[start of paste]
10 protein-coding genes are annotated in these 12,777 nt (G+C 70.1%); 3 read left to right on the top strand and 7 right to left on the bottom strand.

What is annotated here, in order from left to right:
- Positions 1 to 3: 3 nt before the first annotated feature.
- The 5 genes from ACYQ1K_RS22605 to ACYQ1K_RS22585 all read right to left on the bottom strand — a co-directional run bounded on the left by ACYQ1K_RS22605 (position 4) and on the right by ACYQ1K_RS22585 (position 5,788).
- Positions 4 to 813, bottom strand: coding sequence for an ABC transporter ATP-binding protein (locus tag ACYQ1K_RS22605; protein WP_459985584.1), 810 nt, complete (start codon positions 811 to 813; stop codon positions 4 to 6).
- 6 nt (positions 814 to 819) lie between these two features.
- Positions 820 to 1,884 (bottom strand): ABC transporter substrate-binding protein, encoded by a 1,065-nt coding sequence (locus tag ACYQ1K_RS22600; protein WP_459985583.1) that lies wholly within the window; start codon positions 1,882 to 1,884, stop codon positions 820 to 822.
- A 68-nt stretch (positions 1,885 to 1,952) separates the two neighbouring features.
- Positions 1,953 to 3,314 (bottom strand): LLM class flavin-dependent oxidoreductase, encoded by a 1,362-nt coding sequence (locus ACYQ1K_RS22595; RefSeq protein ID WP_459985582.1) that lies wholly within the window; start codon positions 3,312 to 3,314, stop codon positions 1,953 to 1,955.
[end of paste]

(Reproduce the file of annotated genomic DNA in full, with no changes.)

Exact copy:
10 protein-coding genes are annotated in these 12,777 nt (G+C 70.1%); 3 read left to right on the top strand and 7 right to left on the bottom strand.

What is annotated here, in order from left to right:
- Positions 1 to 3: 3 nt before the first annotated feature.
- The 5 genes from ACYQ1K_RS22605 to ACYQ1K_RS22585 all read right to left on the bottom strand — a co-directional run bounded on the left by ACYQ1K_RS22605 (position 4) and on the right by ACYQ1K_RS22585 (position 5,788).
- Positions 4 to 813, bottom strand: coding sequence for an ABC transporter ATP-binding protein (locus tag ACYQ1K_RS22605; protein WP_459985584.1), 810 nt, complete (start codon positions 811 to 813; stop codon positions 4 to 6).
- 6 nt (positions 814 to 819) lie between these two features.
- Positions 820 to 1,884 (bottom strand): ABC transporter substrate-binding protein, encoded by a 1,065-nt coding sequence (locus tag ACYQ1K_RS22600; protein WP_459985583.1) that lies wholly within the window; start codon positions 1,882 to 1,884, stop codon positions 820 to 822.
- A 68-nt stretch (positions 1,885 to 1,952) separates the two neighbouring features.
- Positions 1,953 to 3,314 (bottom strand): LLM class flavin-dependent oxidoreductase, encoded by a 1,362-nt coding sequence (locus ACYQ1K_RS22595; RefSeq protein ID WP_459985582.1) that lies wholly within the window; start codon positions 3,312 to 3,314, stop codon positions 1,953 to 1,955.